The Black Banner or Black Standard (Arabic: الراية السوداء al-rāyat as-sawdāʾ, also known as الراية العقاب al-rāyat al-ʻuqāb "banner of the eagle" or simply as الراية ar-rāyah "the banner") is one of the flags flown by Muhammad in Muslim tradition. It was historically used by Abu Muslim in his uprising leading to the Abbasid Revolution in 747 and is therefore associated with the Abbasid Caliphate in particular. It is also a symbol in Islamic eschatology (heralding the advent of the Mahdi).
Before Islam, visible standards were used at least in the Roman army to identify the core of the legion, the Eagles. By the mid-600s, the Arabs were using standards for the same purpose. Among the Arabs the rāya was a square banner; not to be confused with the liwāʾ or ʿalam, an identifying mark like a red turban.
Islamic tradition states that the Quraysh had a black liwāʾ and a white-and-black rāya. It further states that Muhammad had an ʿalam in white nicknamed "the Young Eagle" (العقاب al-ʿuqāb); and a rāya in black, said to be made from his wife Aisha's head-cloth. This larger flag was known as the Eagle.
The hadith reports Muhammad said that the advent of the Mahdi would be signalled by Black Standards proceeding from Khorasan and that it will be the flag of the army that will fight the Masih ad-Dajjal.
- The Abbasid Revolution against the Umayyad Caliphate adopted black for its rāyaʾ for which their partisans were called the musawwids. Their rivals chose other colours in reaction; among these, forces loyal to Marwan II adopted red. The choice of black as the colour of the Abbasid Revolution was already motivated by the "black standards out of Khorasan" tradition associated with the Mahdi. The contrast of white vs. black as the Fatimid vs. Abbasid dynastic colour over time developed in white as the colour of Shia Islam and black as the colour of Sunni Islam. After the revolution, Islamic apocalyptic circles admitted that the Abbasid banners would be black but asserted that the Mahdi's standard would be black and larger. Anti-Abbasid circles cursed "the black banners from the East", "first and last".
- A black flag was used by the Hotak dynasty in the early 18th century, following Mirwais Hotak's Sunni rebellion against the Twelver Shi'i Safavid dynasty and later by the Emirate of Afghanistan under Abdur Rahman Khan (1880–1901).
- On 21 July 1848, under orders from the Báb, the Bábí leader Mullá Husayn raised the Black Standard in Mashhad (in Iran's Khorasan Province) and began a march westwards. The mission was most likely proclamatory but possibly also to rescue another Bábí leader, Quddús, who was under house arrest in Sárí. After being rebuffed at the town of Barfurush, the group took up making defensive fortifications at the Shrine of Shaykh Tabarsi. It is reported the Black Standard flew above the Bábí fortress until the end of the Battle of Fort Tabarsi.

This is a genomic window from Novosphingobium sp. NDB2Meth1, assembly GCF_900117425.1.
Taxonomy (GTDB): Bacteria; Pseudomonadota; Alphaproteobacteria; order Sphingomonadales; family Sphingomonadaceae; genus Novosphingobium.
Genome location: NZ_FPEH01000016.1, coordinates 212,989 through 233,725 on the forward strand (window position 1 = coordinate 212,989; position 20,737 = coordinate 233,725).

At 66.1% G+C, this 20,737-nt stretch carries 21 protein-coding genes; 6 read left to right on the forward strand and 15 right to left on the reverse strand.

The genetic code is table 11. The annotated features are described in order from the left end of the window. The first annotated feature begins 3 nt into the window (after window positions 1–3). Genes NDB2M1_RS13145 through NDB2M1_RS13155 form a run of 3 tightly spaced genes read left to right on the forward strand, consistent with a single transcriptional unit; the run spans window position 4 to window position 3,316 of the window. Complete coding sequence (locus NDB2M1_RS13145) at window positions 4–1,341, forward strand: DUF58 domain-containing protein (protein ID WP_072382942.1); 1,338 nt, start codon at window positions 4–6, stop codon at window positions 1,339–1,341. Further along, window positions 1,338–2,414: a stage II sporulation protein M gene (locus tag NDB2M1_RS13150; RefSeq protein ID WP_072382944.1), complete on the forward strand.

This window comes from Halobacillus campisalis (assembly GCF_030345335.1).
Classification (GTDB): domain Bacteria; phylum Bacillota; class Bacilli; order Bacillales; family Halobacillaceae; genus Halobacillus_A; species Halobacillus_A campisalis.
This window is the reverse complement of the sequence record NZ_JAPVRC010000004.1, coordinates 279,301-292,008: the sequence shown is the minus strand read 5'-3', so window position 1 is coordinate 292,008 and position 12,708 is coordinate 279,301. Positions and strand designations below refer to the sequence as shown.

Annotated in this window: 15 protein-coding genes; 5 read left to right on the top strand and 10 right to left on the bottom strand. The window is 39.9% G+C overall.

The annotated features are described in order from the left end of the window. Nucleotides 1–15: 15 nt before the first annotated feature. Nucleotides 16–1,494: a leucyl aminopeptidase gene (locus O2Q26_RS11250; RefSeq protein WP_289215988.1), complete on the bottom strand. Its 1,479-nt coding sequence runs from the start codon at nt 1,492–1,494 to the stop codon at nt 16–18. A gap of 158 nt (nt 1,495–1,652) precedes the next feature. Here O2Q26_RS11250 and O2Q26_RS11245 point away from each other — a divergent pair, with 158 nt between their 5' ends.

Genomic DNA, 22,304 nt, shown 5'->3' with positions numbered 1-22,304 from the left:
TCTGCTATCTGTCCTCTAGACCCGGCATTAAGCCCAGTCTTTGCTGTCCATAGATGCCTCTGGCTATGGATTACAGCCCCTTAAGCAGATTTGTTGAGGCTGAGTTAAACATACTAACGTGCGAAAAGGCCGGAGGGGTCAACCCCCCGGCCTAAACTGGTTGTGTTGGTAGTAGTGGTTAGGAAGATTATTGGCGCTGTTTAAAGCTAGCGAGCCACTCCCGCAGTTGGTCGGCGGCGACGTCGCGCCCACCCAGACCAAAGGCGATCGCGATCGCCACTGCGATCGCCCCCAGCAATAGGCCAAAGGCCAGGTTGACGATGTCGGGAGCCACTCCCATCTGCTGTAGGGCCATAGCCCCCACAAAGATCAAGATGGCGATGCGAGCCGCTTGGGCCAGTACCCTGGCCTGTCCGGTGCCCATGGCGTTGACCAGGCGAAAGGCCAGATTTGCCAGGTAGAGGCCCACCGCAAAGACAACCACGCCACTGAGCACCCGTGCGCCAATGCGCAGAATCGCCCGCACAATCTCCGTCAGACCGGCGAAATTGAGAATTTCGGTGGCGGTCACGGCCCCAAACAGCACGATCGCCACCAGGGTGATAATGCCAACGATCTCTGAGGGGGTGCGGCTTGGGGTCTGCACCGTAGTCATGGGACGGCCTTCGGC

- As Arab nationalism developed in the early 20th century, the black within the Pan-Arab colors was chosen to represent the black banner of Muhammad.
- The Ahmadiyya movement also employs black and white colours in its flag (Liwaa-i Ahmadiyya), first hoisted in 1939. Mirza Tahir Ahmad, the fourth caliph of the Ahmadiyya Caliphate, explained the symbolism of the colours black and white in terms of the concept of revelation and prophethood.
Jihadist black flag
The Pashtun tradition of using a black flag with a white shahada (Islamic creed) inscription as a military ensign, harking back to the 18th-century Hotak dynasty, was adopted by the Taliban, and thence by Al-Qaeda in the 1990s. This usage was adopted by jihadists more widely in the early 2000s, and in the 2010s by the Islamic State of Iraq and the Levant.[unreliable source?]}
A black flag with the shahada inscribed in white appeared on jihadist websites from at least 2001. (Reported on Flags of the World by Santiago Tazon on 17 November 2001: "I have found in several 'hard Islamic' websites the symbol of a white Taliban flag crossed with its inverted colour version (probably identified as Al‑Qaeda flag): black background with shahada in white. I do not know if this flag is recognised by Al‑Qaeda; but it is normally flying in pro-Al-Qaeda sites.")
Even though the historical black banner did not have any inscription, this variant is commonly known as al-rāya (the banner) or as rayat al-ʻuqab (banner of the eagle) after the hadith tradition, and some western observers have dubbed it the black flag of jihad. Islamic extremist organizations which have used such a black flag include:
- the Islamic Courts Union
- the Islamic State of Iraq and the Levant (Daesh/ISIL/ISIS/IS)